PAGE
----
Hi-Res Series 5 Collectible Minifigure Pic


Series 5 single shots

Even though Series 4 has only been out for about a month, the buzz is already spinning on Series 5. As these Collectible Minifigure Series continue to come out I am both excited and frustrated with some of the choices.

Most of the figures are innovative. I love the new elements, hair styles, and printed outfits. But at the same time I wonder why they continue to come out with multiples of the similar figures — i.e. the skater, surfer, etc. I also wonder why they are making yet a third “fisherman” in a row. Its great and all that they designed a new fishing pole and getting a sand green fish is fun, heck I even like the Eskimo fig, but is a third fishing figure what we need?

It seems with each Collectible Series there are the “crash test dummys” and there are the “Spartans.” What I mean by this is that there are figures that some people don’t really even want and then there are the figures that people want several or even hundreds of — and yes, some one actually got 300+ Spartans.

Perhaps LEGO, even with all of us AFOLs (Adult Fans of LEGO) telling them), doesn’t understand what is happening with these Collectible Minifigures. They had barcodes on the first two Series and the codes were cracked within days of them coming out. LEGO didn’t like that so they eliminated them. LEGO’s explaination — “The figures are meant to be traded.”

Series 1 was the worst because LEGO didn’t know how popular the Collectible Minifigures would be. They didn’t make enough. Now at least, although there are no barcodes, LEGO does produce enough so that you can at least find multiples pretty easily without paying the exorbitant prices on Bricklink.

But sometimes I, and I’m sure many, would just like to get the figures I want and not have to try and figure out what is in the bag. The ironic thing is that I can actually tell. I’m very good at feeling through the bag and knowing with a 99.99% accuracy what figure is there. In fact, I’ve helped many frustrated parents and LEGO fans find the figures they want.

On a supply standpoint I understand why LEGO wouldn’t want to just sell the figures so you could tell what they are. They’d have to have 16 different packages for one thing instead of just one per Series. But, if they actually did sell the figures where you could tell what they are, like Playmobil does, LEGO would know with much more accuracy what figures are more popular — a good indicator on what possible future themes LEGO could produce.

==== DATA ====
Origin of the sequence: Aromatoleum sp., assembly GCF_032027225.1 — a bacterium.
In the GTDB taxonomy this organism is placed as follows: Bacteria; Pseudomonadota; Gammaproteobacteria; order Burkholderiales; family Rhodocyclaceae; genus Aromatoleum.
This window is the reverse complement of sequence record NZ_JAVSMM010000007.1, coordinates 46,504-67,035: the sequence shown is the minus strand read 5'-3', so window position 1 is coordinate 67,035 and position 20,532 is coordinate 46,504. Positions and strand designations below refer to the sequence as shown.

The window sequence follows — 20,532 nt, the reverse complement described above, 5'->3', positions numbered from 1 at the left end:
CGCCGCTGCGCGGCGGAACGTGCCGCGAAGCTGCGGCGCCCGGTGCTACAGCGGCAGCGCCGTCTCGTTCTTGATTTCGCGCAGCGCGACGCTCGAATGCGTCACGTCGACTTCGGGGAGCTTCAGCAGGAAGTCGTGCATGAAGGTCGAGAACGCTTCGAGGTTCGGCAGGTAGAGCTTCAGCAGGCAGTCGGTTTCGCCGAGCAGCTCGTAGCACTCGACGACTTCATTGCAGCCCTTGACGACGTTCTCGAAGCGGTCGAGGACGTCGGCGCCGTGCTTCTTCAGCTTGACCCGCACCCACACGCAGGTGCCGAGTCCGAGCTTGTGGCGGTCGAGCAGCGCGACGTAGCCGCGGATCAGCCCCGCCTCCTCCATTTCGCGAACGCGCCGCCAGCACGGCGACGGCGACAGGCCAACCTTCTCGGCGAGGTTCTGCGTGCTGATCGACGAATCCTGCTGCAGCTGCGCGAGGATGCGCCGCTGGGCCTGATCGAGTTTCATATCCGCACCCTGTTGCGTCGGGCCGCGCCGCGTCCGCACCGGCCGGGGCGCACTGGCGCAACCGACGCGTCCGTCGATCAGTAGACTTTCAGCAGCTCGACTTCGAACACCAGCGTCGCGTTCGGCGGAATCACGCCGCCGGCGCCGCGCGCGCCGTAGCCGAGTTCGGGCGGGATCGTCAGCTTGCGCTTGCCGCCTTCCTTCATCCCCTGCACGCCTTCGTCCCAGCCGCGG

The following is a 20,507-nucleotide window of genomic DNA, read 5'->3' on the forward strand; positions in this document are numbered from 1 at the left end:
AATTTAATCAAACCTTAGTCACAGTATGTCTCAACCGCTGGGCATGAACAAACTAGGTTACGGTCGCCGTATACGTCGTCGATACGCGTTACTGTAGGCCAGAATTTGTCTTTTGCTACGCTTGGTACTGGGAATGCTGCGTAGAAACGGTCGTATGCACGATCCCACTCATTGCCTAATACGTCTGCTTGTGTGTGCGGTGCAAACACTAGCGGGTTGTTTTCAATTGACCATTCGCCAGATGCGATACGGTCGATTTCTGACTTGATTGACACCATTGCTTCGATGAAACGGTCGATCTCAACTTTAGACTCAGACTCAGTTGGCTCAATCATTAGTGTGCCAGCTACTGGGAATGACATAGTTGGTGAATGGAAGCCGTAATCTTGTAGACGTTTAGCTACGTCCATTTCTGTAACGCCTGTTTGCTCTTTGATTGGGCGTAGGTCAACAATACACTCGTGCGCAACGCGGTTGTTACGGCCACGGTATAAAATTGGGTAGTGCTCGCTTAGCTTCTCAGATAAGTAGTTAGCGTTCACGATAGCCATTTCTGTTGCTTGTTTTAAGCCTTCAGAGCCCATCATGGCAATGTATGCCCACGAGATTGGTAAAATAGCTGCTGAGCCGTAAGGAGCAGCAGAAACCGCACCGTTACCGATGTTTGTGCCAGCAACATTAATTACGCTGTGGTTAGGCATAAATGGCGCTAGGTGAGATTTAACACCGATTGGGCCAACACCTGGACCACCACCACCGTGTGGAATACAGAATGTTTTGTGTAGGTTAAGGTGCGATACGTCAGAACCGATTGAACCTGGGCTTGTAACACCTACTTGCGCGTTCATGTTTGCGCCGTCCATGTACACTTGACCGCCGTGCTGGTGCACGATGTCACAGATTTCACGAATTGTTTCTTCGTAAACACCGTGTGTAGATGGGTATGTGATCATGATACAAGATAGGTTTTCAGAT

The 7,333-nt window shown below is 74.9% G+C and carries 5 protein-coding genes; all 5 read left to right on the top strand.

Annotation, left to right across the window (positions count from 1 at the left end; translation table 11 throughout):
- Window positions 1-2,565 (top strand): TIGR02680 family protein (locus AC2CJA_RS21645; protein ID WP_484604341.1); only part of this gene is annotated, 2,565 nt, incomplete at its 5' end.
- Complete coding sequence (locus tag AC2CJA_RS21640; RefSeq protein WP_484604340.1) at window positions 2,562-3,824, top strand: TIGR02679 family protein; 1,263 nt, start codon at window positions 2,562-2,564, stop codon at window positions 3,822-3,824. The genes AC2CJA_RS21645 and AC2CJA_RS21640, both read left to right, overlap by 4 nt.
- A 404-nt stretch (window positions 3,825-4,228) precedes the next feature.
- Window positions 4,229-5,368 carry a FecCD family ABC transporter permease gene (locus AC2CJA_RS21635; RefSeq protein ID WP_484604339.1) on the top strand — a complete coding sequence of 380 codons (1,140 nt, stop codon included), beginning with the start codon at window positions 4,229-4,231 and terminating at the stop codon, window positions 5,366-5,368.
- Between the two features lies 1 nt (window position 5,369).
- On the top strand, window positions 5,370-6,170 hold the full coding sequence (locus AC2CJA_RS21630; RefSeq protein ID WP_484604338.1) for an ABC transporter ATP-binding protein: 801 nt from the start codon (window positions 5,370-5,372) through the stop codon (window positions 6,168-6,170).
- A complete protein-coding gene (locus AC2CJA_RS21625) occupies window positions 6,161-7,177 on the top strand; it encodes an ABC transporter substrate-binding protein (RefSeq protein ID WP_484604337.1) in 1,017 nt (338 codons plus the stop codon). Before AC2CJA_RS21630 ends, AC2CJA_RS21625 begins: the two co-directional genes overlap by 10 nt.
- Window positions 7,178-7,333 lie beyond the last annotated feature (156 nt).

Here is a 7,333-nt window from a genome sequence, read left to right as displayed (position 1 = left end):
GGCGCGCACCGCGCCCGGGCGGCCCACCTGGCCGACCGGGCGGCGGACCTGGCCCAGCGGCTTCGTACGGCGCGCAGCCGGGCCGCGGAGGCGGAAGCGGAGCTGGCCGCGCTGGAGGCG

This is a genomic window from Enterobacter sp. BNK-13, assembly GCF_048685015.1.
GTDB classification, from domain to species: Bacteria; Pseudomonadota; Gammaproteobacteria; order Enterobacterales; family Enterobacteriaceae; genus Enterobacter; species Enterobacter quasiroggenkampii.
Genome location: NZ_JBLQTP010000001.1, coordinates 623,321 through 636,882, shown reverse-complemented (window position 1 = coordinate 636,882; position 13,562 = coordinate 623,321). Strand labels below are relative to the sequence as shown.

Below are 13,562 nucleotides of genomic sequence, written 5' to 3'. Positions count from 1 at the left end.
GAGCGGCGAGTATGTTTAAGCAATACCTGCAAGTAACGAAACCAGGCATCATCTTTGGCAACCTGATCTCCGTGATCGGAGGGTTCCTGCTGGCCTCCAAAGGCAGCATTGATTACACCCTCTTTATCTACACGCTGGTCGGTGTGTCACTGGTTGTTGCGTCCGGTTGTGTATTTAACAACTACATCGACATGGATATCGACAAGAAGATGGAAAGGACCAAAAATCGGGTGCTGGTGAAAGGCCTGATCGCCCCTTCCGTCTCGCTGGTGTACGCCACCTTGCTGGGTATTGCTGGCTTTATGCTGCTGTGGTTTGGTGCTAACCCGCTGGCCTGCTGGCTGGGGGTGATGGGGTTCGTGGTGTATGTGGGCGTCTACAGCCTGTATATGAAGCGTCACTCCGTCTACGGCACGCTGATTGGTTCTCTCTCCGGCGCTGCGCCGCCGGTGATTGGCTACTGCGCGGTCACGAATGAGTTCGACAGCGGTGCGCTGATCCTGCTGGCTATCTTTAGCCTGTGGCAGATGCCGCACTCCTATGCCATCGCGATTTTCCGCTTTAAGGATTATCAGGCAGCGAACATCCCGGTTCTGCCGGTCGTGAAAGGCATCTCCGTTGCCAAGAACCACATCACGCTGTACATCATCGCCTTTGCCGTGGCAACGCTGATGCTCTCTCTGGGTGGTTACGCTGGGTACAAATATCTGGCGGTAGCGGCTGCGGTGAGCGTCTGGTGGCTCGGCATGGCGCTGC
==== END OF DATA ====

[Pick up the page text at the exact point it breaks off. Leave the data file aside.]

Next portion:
Even so, the Collectible Figures as a whole are one of the best new things to come out of LEGO in the past several years. It certainly brought me back to actively wanting Minifigures again. 🙂

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3 Responses to “Hi-Res Series 5 Collectible Minifigure Pic”

  1. Purple Dave Says:

    Regarding the barcodes, that was the second stupidest thing I’ve seen them do. The first was, just as the yellow-bagged S1 minifigs were hitting the shelves, coming out with a yellow cardboard minifig display case…that only had 15 compartments. But the barcodes seem like there were two rival camps working against each other. They wanted the minifigs to be entirely random, so the buyer has no idea what they’re getting until they open it. Then they put a barcode on it, which they surely had to know could be visually identified, even without the number printed underneath it. And then it turns out the LEGO stores can actually scan that second, minifig-specific barcode so _they_ would know exactly what you were buying, thus allowing them to track which minifigs were selling. Except you, the buyer, weren’t supposed to know what you were getting, so that information would be largely worthless. Or rather, given how fast the things flew off the shelves (the local store sold out of _10_boxes_ of S2 in about five hours during their soft opening), that information would be completely worthless, except if you assume that some or all of the buyers have deciphered the barcodes so they actually do know what they’re getting. Otherwise all it tells you is that the more common a minifig is, the more “popular” it is as well.

  2. Beth Rang Says:

    Thanks for posting the pics of the new minifigures. My son and I were oohing and aahing over them. We’re having a big Lego kidsfest at the Minneapolis convention center soon and hope to pick up more of the minifigures there. I like using them for shadowbox projects, and my 8 year old son’s a total Lego nut. I got him to make me a Dr. Who scene complete with his version of a Dalek.

  3. Lower Torso Says:

    I have spent many hours palping collectible minifigure bags for children at my local Lego Store. I consider it “penance” of a sort, and payback for all the time the store employees have spent helping me learn how to recognize the figures by palping. I have a rule: kids come first (they ARE children’s toys, after all). I gave up my first two Hazmat Guys and my first Mad Scientist to kids. I have seen other AFOLs doing the same thing. It is only fair: I have a (very small) salary, and a car… I can theoretically come back later. They have very little money and they are at their parents’ mercy for transportation. Besides, the parents need to be cut a break for indulging their child’s Lego affliction, and helping out gets them out the door faster.

    Sometimes I go over to the display and help out, even if I’m not shopping for minifigures. It gives the staff a break, and it can be pretty fun. Funny story: the first kid I gave a Hazmat Guy… when he first approached me, he looked at me like he was meeting a unicorn, and said, “hey… are you an AFOL?”

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